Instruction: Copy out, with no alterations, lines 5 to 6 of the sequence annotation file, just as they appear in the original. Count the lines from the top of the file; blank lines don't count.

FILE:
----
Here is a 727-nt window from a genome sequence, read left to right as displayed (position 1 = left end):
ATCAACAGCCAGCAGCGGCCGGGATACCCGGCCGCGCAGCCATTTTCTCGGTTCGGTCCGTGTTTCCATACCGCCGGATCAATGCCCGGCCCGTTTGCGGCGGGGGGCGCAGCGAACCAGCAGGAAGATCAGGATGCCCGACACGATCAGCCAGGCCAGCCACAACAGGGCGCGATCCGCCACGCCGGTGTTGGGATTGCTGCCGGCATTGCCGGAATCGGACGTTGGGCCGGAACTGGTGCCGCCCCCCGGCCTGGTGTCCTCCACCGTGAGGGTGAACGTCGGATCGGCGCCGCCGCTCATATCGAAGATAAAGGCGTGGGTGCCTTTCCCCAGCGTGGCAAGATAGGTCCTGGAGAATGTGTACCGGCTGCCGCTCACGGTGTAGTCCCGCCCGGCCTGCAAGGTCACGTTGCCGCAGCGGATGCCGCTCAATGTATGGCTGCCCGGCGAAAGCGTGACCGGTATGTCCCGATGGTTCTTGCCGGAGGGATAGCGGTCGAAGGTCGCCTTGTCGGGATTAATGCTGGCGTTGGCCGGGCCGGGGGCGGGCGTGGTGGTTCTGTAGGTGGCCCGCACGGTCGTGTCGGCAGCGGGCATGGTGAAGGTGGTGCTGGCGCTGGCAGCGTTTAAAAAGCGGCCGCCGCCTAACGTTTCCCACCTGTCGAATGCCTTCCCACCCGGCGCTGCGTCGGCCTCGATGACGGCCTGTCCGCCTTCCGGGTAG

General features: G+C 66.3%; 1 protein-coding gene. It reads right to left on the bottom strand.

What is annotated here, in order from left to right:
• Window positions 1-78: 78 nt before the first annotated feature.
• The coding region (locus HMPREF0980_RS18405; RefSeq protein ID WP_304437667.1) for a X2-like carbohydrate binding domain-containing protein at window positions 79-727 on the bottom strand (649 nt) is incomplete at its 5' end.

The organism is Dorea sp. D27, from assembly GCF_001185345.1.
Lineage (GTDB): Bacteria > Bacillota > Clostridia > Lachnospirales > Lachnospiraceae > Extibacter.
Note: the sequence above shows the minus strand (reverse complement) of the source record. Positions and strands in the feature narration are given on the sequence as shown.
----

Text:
• Window positions 1-78: 78 nt before the first annotated feature.
• The coding region (locus HMPREF0980_RS18405; RefSeq protein ID WP_304437667.1) for a X2-like carbohydrate binding domain-containing protein at window positions 79-727 on the bottom strand (649 nt) is incomplete at its 5' end.